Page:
Non-wood forest products (NWFPs) have been vitally important to forest-dwellers and rural communities for centuries. Local people collect, process and market bamboo, rattan, beedi (Diospyros melanoxylon) leaves, resins, gums, lac, oil seeds, essential oils, medicinal herbs, and tanning materials. Rural communities also draw upon forests for food such as honey, mushrooms, fruits, nuts, tubers, leaves, bush meat, and numerous other forest foods.
Although foresters never completely ignored NWFPs, for decades their management received only secondary or tertiary attention relative to timber management. Increased concern over the degradation and loss of forests in recent years, however, has brought new attention to NWFPs. NWFPs are increasingly being seen as offering new alternatives to timber extraction, forest conversion, and more destructive forms of forest exploitation.
Recognizing that successful conservation of forests will depend on developing alternatives or complements to timber harvesting in many areas, conservation-minded foresters and scientists are "rediscovering" the non-timber products of the forest. Renewed emphasis is being placed on managing forests for a multitude of products to directly benefit those people whose actions might otherwise destroy the forest. Multi-purpose forest management is being complemented with improvements in the processing, marketing, and commercialization of NWFPs. New forest policies and strategies are likewise being promulgated to enhance the development of NWFPs.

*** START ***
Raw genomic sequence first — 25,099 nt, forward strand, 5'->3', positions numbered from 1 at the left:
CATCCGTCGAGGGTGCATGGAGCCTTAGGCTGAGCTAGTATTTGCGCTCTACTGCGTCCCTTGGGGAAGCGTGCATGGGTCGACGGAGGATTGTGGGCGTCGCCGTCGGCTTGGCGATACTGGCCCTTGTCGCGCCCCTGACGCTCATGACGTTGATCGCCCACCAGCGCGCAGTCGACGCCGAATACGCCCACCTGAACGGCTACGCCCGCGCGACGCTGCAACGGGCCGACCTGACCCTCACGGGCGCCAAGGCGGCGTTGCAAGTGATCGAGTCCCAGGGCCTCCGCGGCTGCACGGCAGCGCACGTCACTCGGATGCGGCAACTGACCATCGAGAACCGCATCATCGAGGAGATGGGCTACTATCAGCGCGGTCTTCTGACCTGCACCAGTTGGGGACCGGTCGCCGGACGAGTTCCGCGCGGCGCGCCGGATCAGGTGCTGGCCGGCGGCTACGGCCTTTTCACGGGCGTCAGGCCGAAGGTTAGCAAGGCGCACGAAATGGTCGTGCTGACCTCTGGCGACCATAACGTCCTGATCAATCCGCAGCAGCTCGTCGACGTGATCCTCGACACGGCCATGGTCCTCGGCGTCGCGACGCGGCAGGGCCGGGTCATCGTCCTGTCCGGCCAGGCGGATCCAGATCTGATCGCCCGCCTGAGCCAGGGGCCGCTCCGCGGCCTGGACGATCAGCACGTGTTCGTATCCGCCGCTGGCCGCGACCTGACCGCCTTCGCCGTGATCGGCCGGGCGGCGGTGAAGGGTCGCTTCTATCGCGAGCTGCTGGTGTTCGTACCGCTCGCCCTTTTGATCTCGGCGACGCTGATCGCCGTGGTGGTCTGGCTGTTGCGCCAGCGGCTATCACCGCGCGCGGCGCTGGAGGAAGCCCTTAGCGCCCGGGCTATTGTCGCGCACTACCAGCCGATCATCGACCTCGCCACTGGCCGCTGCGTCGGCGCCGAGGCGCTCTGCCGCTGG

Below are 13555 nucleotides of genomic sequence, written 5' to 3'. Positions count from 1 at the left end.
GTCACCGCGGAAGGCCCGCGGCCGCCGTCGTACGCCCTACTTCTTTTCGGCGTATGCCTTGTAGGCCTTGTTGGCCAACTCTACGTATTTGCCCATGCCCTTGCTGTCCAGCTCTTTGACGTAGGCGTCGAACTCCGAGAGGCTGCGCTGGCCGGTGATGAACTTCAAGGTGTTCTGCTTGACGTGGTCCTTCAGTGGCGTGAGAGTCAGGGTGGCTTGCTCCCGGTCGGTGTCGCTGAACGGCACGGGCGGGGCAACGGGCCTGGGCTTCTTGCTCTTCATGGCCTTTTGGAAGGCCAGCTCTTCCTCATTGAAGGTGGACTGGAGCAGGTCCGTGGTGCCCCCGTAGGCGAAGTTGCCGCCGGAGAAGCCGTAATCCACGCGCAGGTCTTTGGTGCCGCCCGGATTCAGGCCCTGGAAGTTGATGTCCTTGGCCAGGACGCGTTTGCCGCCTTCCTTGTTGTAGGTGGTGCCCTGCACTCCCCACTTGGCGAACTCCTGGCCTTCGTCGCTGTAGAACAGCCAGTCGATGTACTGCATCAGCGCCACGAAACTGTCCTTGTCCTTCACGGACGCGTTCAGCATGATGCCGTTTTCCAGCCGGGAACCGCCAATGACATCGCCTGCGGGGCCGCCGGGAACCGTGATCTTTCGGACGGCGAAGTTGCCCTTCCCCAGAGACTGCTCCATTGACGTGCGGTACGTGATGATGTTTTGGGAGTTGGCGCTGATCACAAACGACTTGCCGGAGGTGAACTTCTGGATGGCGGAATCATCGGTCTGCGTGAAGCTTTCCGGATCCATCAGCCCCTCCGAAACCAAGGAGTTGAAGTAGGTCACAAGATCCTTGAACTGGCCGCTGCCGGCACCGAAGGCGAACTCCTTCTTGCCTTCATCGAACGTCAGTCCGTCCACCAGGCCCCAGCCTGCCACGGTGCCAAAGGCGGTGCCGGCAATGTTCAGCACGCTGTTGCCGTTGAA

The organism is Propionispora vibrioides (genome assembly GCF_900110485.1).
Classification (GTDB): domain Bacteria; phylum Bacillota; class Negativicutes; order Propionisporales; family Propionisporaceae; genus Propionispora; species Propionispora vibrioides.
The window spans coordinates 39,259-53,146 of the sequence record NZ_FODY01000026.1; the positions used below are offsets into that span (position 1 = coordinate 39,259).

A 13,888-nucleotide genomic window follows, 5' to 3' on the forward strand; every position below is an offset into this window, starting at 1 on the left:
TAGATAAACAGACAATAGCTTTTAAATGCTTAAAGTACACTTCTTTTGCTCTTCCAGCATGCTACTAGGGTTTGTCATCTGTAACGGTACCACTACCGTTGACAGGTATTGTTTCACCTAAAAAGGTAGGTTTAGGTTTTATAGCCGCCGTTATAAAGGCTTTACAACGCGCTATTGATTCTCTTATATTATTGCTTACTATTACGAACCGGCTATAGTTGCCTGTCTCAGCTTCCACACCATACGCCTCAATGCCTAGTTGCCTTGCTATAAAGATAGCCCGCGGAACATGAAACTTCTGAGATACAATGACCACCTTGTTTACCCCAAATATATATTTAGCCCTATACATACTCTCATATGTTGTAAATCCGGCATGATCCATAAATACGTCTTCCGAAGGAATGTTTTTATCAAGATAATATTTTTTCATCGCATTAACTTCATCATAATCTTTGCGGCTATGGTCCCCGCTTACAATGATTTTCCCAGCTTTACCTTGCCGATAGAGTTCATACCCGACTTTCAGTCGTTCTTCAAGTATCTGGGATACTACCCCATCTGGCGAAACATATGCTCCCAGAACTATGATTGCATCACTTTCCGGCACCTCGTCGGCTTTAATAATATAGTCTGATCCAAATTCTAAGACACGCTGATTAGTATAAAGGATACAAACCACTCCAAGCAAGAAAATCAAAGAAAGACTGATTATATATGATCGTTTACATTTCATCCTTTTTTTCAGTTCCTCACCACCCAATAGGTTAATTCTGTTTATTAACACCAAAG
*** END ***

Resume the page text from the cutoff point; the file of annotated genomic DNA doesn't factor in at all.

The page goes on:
FAO has recently stepped up its support for the development of NWFPs by improving data collection, compiling case studies on the successful management of NWFPs, facilitating information dissemination, organizing workshops and consultations, and formulating new projects related to NWFP development. This publication is a product of FAO's enhanced attention to this long-neglected area of forestry. It contains reports describing the status, management, and importance of NWFPs in eleven Asian countries. These reports should be useful in supporting the efforts of foresters, conservationists, and rural development workers in helping local communities increase their benefits from nearby forests.
A.Z.M. Obaidullah Khan
Assistant Director-General and Regional Representative of FAO